# Heap Sort

A heap is a specialized tree-based data structure that satisfies

the *heap property: *if *B *is a child node of *A*, then key(*A*) ≥ key(*B*). This

implies that an element with the greatest key is always in the root node,

and so such a heap is sometimes called a *max-heap*. Alternatively, if the

comparison is reversed, the smallest element is always in the root node,

which results in a *min-heap*. The heap is an efficient implementation of an

abstract data type called a priority queue. Heaps are crucial in several

efficient graph algorithms such as Dijkstra’s algorithm, and in the sorting

algorithm heap sort.

Heap sort is an implementation of a binary heap. Once we

have implemented the heap,we will easily deduce heap sort.The data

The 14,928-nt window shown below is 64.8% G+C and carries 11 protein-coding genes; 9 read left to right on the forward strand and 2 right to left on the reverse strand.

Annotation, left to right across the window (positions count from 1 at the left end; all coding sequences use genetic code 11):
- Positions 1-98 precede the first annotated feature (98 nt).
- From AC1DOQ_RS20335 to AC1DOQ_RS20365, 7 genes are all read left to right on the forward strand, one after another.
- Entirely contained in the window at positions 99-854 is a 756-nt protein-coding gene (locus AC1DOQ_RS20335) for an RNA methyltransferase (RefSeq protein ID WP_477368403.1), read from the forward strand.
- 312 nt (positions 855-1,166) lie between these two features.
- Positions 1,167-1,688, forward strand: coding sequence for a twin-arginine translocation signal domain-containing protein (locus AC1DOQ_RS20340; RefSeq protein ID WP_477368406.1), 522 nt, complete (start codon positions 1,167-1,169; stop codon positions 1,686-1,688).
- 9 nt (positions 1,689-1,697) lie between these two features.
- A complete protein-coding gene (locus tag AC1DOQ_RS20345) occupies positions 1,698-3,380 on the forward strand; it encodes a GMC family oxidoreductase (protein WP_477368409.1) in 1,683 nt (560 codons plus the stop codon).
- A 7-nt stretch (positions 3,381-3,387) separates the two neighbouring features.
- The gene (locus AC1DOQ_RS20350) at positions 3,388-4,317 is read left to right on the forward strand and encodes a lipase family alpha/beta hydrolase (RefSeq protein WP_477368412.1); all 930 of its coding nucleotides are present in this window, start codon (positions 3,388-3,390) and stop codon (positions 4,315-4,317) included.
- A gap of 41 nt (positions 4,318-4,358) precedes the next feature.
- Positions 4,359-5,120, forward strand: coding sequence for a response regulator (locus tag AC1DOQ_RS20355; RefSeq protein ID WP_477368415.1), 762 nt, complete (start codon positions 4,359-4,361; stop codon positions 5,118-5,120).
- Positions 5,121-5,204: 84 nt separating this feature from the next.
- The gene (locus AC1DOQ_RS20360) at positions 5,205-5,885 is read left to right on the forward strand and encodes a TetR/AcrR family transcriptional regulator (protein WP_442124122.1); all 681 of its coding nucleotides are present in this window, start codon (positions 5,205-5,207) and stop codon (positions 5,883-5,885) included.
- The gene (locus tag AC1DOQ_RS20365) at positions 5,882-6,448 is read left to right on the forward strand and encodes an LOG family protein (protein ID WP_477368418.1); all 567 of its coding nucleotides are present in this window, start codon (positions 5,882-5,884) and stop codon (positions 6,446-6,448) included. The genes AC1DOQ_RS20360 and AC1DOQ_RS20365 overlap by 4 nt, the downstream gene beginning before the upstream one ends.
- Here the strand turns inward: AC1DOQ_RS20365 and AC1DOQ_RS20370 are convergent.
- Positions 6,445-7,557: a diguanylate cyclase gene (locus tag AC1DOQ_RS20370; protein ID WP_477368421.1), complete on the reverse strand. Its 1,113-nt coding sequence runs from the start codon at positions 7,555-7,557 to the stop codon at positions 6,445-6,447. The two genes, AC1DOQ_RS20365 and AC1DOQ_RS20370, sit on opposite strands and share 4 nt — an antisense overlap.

structure of the heap sort algorithm is a heap. The data sequence to be

sorted is stored as the labels of the binary tree.For each element at index i

in the tree:its left child is at index 2i+1,its right child is at index 2i+2 and its

parent is at (i-1)/2.If the provided list is not empty,it will be heapified and new

elements can be inserted to the heap.A new element will be first put at the

end of the tree,then pulled up until the tree satisfies the heap priority.

To add an element to a heap we must perform an *up-heap *operation also

known as *bubble-up* in order to restore the heap property. We can do this

in O(log*n*) time, using a binary heap, by following this algorithm:

- Add the element to the bottom level of the heap.
- Compare the added element with its parent; if they are in the correct order, stop.
- If not, swap the element with its parent and return to the previous step.

An almost complete binary tree with n vertices has a depth of at most log(n).

This approach requires O(n.logn) time because each insertion takes

O(n.logn) time and there are n elements.Thus,the time complexity of

heap sort is T (`n`)=`O`(`n`·log(`n`)).

Posted on July 7, 2011, in Uncategorized. Bookmark the permalink. Leave a comment.

## Leave a comment

## Comments 0